Some wasp species rely on spiders to serve as hosts for their larvae. Mud dauber wasps prowl insect-rich areas such as your flower garden, specifically in search of spiders. Once a spider is found, the wasp administers a paralyzing sting which renders the spider inert, but not dead, then lays an egg inside the spider’s abdomen. The wasp packs the spider into its larder, adding more spiders until it judges that it’s enough to feed a hungry larva. Then she uses mud to seal the chamber shut and sets to work on the next chamber. The end result is rather like a row of mini-storage warehouses stuffed full of undead arachnids! When the wasp egg hatches, the larva eats the spider from the inside out, feasts on other spiders as needed, pupates, then bursts out of its clay chamber as an adult wasp.
Many spider species fully embrace cannibalism, hunting and happily feasting on their spider cousins. Male spiders are generally small and unassuming. In some species the female may consume the male as a snack after mating.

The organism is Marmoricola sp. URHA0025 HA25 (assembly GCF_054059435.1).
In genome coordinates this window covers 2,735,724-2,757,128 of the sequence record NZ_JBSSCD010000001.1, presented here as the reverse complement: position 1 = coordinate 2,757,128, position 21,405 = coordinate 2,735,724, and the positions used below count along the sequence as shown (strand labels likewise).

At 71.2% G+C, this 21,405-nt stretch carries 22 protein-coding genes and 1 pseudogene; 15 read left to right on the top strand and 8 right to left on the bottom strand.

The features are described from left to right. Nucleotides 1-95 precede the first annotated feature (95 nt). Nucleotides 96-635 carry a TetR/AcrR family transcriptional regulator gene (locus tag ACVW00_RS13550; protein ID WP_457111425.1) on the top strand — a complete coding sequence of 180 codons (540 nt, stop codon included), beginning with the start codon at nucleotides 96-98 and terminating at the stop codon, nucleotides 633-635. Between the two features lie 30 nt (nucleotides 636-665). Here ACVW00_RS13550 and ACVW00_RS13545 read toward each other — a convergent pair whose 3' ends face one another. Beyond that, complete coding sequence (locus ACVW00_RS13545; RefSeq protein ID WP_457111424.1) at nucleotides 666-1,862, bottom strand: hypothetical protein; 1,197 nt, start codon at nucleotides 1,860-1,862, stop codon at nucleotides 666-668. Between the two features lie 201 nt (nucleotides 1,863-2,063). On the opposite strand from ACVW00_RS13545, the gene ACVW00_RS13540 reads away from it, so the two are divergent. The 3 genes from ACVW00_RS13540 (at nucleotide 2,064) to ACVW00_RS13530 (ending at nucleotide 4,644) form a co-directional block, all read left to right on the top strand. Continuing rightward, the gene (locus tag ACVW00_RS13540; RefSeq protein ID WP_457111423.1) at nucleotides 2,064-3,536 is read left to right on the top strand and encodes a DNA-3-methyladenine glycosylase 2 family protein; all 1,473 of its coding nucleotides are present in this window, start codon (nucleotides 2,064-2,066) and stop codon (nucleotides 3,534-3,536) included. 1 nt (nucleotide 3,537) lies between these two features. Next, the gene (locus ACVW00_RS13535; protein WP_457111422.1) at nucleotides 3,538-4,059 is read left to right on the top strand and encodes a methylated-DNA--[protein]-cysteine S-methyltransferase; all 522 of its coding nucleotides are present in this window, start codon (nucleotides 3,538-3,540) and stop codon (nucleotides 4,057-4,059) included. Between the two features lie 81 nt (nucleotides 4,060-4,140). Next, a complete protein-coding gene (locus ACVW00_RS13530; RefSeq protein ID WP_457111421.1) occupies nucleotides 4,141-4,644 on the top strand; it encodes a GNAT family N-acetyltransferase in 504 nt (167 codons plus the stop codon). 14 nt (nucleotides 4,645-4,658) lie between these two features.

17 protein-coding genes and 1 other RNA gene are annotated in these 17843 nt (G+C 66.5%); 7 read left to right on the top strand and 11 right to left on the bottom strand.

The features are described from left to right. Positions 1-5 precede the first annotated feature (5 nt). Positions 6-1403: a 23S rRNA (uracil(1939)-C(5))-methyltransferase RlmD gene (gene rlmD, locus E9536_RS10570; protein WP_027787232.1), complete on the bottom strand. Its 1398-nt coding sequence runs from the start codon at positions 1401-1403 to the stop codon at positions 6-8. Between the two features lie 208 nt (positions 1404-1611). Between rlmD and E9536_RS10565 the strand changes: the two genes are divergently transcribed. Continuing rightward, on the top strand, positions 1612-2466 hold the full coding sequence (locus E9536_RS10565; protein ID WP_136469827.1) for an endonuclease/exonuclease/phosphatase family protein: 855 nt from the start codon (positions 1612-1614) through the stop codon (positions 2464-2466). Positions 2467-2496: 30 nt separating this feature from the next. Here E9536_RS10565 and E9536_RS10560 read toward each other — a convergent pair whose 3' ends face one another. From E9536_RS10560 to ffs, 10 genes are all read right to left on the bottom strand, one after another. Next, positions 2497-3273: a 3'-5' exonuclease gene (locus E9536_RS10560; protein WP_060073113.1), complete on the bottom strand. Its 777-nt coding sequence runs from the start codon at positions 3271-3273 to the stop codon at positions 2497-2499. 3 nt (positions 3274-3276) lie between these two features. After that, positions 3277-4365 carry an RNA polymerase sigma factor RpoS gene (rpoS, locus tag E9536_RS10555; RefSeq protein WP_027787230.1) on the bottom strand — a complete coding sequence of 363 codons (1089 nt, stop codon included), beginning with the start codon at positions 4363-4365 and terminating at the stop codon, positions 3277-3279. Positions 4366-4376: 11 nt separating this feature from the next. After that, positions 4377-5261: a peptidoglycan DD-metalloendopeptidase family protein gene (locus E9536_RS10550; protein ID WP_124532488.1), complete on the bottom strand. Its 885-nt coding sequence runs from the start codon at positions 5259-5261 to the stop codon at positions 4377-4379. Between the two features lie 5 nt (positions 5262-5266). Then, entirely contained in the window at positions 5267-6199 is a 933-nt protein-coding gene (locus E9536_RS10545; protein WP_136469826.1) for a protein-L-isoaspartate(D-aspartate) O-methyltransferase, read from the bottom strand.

- A typical spider eats about 2,000 insects each year. (Walker 2004)
- In 2012, scientists estimated that worldwide, spiders consumed an estimated 600 million metric tons of insect biomass annually. That is about the same weight as the Great Pyramid of Giza in Egypt. A separate study at about the same time concluded that the weight of all the humans on the planet was a mere 287 million metric tons. Less than half of the biomass eaten by spiders in a single year. Yes, we definitely need spiders on our planet!
- Spiders are a vital link in the food chain, providing nutrition for birds, insects, other spiders, and many other animal species.
Spiders have not survived on earth for 400 million years without being supremely adaptable. In this brief examination of the astonishing world of spiders, we have barely scratched the surface of the wonders and variety in every aspect of the Arachnid family. Next time you see a spider, take a moment to appreciate this essential 8-legged friend who works tirelessly to rid our world (indoors and out) of insect pests. That spider who patrols your house for bugs? It deserves a better reward than a smack with a newspaper. Instead, escort the little critter out to your garden where it can do some good!